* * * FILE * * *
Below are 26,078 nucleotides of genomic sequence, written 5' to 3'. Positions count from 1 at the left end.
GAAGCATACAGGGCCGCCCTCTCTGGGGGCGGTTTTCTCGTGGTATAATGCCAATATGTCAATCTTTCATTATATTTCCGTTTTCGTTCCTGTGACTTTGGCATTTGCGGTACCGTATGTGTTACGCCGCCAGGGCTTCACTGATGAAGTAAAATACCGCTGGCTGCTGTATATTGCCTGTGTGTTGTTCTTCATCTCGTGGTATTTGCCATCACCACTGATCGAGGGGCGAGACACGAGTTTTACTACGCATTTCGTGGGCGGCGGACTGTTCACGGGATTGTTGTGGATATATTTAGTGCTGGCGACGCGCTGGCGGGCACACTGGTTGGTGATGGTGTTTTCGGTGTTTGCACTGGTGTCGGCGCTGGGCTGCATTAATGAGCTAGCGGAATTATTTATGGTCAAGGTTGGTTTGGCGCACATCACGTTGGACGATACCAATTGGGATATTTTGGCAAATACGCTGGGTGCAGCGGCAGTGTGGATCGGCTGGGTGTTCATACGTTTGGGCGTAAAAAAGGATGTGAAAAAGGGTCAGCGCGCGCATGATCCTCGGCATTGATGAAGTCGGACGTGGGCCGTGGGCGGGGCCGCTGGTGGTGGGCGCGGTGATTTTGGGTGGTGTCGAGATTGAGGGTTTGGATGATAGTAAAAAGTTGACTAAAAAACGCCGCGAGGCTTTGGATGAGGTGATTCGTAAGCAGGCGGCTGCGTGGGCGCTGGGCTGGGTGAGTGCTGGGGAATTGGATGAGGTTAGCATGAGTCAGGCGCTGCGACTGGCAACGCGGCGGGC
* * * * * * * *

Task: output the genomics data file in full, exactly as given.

Below are 26,078 nucleotides of genomic sequence, written 5' to 3'. Positions count from 1 at the left end.
GAAGCATACAGGGCCGCCCTCTCTGGGGGCGGTTTTCTCGTGGTATAATGCCAATATGTCAATCTTTCATTATATTTCCGTTTTCGTTCCTGTGACTTTGGCATTTGCGGTACCGTATGTGTTACGCCGCCAGGGCTTCACTGATGAAGTAAAATACCGCTGGCTGCTGTATATTGCCTGTGTGTTGTTCTTCATCTCGTGGTATTTGCCATCACCACTGATCGAGGGGCGAGACACGAGTTTTACTACGCATTTCGTGGGCGGCGGACTGTTCACGGGATTGTTGTGGATATATTTAGTGCTGGCGACGCGCTGGCGGGCACACTGGTTGGTGATGGTGTTTTCGGTGTTTGCACTGGTGTCGGCGCTGGGCTGCATTAATGAGCTAGCGGAATTATTTATGGTCAAGGTTGGTTTGGCGCACATCACGTTGGACGATACCAATTGGGATATTTTGGCAAATACGCTGGGTGCAGCGGCAGTGTGGATCGGCTGGGTGTTCATACGTTTGGGCGTAAAAAAGGATGTGAAAAAGGGTCAGCGCGCGCATGATCCTCGGCATTGATGAAGTCGGACGTGGGCCGTGGGCGGGGCCGCTGGTGGTGGGCGCGGTGATTTTGGGTGGTGTCGAGATTGAGGGTTTGGATGATAGTAAAAAGTTGACTAAAAAACGCCGCGAGGCTTTGGATGAGGTGATTCGTAAGCAGGCGGCTGCGTGGGCGCTGGGCTGGGTGAGTGCTGGGGAATTGGATGAGGTTAGCATGAGTCAGGCGCTGCGACTGGCAACGCGGCGGGC